Yeah, so it’s either you’re on site at clients handling work or you’re in the office doing prep and finalization work of an audit. And of course, like the simplest way I can explain an audit is you’re going to fact check that what they’re saying per their financials is actually what’s happening. They’re abiding by generally accepted accounting principles. And so for me early in my career, a big part of it was focusing on transaction cycles. So whether that’s cash, AR, AP,

and really digging into the guts of what’s happening there. I wouldn’t say any two days are alike because every customer is slightly different, but you’ve got a lot of tread and true methodologies within the audit world that help you kind of step through and learn the things to look for, how to document. But ultimately a lot of it is you’re a verification for the powers that be.

Right. And it’s an incredibly important function for investors, making sure that companies have their books in order so they can properly evaluate what a company is doing.

Anna Talerico (05:25)
So foundationally for you, as you moved into your next role, what do you think about that role helped you the most like to springboard into the next thing? Like what did you really take away that gave you that great foundation?

Landon (05:39)
Yeah, I think a lot of it was structure. So how to think about tackling a problem or opportunity space. And I think just general know-how within business, but specific from a financial lens. And so because you’re digging into every transaction cycle, there’s very little you’re not getting your hands involved in within a particular company. Which for me, again, coming out of college, I had never run a company. I’d worked for some companies, but I never really cared

about how they ran, right? And so it was a great experience in learning how companies run to then apply that to future things. And of course, having the backdrop of like hardcore financial discipline, understanding generally accepted accounting principles, how money should move, what’s, what’s accepted by law, et cetera. We’re all really good foundational points for me.

Anna Talerico (06:33)
Yeah. So then you leave public accounting. What did you do next?

Landon (06:37)
Yeah, so I moved from Southern California on a whim, no job, with an ex-girlfriend to Tampa, looking back. I’m like, what was I doing? I had no money, no job. And ended up catching on with a consulting organization that was based out of Tampa, Florida. And they were doing kind of a combination of internal controls work, as well as call it interim or fractional accounting manager, controller, etc. work.

And the first client I landed on with was Blumen Brands, which is a massive restaurant organization. They own Outback, Carrabbas, Bonefish, a few others. And I was doing interim accounting as well as controls testing work. And so it was a pretty seamless shift because I was tackling a lot of similar stuff that I was doing in public accounting, just with a slightly different lens where I was more…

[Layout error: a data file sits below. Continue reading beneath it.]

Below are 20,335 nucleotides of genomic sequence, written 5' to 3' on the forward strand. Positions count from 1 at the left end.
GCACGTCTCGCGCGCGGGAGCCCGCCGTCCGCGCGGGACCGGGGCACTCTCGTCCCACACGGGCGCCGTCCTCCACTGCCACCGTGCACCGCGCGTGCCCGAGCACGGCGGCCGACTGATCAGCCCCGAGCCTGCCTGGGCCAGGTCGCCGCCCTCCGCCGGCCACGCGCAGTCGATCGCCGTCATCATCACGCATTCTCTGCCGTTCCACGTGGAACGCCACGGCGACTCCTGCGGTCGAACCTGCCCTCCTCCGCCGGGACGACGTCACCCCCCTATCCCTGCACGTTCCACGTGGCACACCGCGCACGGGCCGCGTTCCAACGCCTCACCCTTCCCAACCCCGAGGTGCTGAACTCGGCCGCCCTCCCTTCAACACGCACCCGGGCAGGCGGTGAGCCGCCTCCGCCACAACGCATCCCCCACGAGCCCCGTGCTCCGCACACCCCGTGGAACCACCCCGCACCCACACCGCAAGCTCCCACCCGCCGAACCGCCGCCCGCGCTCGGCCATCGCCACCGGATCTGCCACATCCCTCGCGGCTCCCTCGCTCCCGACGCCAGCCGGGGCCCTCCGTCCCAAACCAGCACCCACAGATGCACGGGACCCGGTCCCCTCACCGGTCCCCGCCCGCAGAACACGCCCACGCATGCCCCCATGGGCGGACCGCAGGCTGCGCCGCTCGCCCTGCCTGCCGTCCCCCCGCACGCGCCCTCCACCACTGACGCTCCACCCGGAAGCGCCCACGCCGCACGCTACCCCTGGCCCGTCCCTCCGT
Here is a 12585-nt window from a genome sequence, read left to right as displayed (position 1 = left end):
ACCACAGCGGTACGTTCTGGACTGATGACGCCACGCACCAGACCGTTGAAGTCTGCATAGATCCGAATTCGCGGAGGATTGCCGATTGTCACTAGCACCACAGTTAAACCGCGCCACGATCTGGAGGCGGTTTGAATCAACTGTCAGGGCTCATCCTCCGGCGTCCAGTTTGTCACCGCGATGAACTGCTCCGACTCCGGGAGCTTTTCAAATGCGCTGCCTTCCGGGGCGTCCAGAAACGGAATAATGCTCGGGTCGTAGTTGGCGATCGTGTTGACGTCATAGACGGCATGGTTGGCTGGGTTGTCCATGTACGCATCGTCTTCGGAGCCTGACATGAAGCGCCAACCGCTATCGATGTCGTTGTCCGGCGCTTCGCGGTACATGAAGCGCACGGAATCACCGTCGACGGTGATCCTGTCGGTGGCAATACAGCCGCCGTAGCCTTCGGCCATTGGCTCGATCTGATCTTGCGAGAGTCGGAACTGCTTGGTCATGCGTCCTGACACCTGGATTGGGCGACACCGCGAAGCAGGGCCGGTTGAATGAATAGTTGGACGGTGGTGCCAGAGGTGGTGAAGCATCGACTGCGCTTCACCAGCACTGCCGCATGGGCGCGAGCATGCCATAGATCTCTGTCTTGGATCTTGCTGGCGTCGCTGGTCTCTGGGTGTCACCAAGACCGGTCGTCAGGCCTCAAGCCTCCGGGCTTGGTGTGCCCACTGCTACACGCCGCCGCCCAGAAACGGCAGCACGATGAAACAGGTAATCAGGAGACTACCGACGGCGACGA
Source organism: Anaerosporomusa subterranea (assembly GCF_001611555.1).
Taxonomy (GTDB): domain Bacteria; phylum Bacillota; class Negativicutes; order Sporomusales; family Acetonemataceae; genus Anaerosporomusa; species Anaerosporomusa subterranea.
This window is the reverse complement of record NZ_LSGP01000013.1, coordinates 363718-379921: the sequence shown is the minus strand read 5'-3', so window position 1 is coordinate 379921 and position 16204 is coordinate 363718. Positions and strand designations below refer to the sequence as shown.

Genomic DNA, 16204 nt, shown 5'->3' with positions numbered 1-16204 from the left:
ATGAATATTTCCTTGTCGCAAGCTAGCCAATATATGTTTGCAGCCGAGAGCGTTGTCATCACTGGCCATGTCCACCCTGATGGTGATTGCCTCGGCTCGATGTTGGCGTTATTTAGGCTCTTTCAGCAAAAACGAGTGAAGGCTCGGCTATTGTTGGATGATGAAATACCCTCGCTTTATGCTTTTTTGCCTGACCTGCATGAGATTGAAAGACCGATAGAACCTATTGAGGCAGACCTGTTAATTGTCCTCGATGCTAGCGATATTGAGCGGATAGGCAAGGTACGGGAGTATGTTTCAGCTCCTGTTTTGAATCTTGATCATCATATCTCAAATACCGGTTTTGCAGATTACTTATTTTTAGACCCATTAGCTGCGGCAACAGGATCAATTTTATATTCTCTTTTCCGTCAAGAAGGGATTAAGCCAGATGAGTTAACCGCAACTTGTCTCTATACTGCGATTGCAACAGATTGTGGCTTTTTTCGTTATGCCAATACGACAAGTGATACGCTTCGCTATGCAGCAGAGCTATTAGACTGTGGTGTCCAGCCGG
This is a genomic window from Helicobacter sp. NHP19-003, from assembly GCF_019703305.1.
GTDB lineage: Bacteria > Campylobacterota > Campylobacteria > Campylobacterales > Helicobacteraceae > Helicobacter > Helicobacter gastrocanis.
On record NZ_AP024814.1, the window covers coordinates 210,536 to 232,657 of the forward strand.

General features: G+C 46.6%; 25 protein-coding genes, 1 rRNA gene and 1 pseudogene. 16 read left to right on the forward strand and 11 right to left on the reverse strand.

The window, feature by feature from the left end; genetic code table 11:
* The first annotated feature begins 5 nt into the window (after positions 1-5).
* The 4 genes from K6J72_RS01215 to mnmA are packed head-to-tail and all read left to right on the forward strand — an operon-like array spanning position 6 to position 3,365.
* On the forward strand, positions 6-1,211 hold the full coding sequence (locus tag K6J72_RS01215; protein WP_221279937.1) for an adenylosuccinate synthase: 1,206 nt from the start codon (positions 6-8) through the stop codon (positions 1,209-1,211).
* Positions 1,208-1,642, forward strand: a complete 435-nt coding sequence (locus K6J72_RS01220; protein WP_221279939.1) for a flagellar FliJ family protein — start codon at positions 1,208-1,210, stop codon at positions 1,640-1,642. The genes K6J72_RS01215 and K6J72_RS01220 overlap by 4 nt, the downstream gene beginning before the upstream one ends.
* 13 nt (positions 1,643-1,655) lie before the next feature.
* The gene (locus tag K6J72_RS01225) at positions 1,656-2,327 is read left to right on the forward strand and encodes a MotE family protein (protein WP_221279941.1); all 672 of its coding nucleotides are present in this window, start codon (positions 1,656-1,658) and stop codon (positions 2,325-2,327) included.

client side instead of verification. So doing the work instead of verifying the work, that was really helpful for me. And so I spent about two years there and then ended up having my first kid on the way, couldn’t travel as much. So I took a job for a small public filer out of Clearwater, Florida, doing all their financial reporting. It was a fractional aviation company similar to a NetJez called Avantair

and I worked my way up into the VP controller role, really, like I would tell you by dumb luck, I think a lot of it was, you know, just sinking my teeth into everything they would give me access to and trying my best to add value wherever I could. And probably the thing I’ve built my career on is taking on stuff nobody else wants to do. So if there’s a hard problem to solve and nobody’s raising their hand, that’s usually my trigger to raise my hand and do that thing.

Because it’s typically those areas of discomfort that you’re learning the most and really pushing yourself. Excuse me.

Sorry, good luck.

Anna Talerico (08:38)
So I actually want to stop there for a minute because it’s something that I’ve always, it’s always struck me about you is that you’re so curious and you know so much about the business and I think of you as not just like strategic finance role, but just as a true operator because you’re just across so much. So yeah, let me stop for a minute here because I…

Do you find that about yourself? Right? Do you think of that part of you as just part of your role as a finance leader? Or is it more that you’re curious about business? You feel like you have to know these things to be a really good finance leader? Like just tell me a little bit philosophically about that. Cause that’s always something that stood out to me about you.

Landon (09:30)
Yeah, I think you’re catching me at a moment where I’ve probably gone through a fair amount of introspection on the first half of my career, which I mentioned like starting in public accounting, you can develop a little bit of arrogance, which I certainly did. I was always interested in finance. My mom would tell you as far back as she can remember, I was really motivated by money and not just earning money, but really learning about money, how it moves. Like it was just one of those early fascinations for me.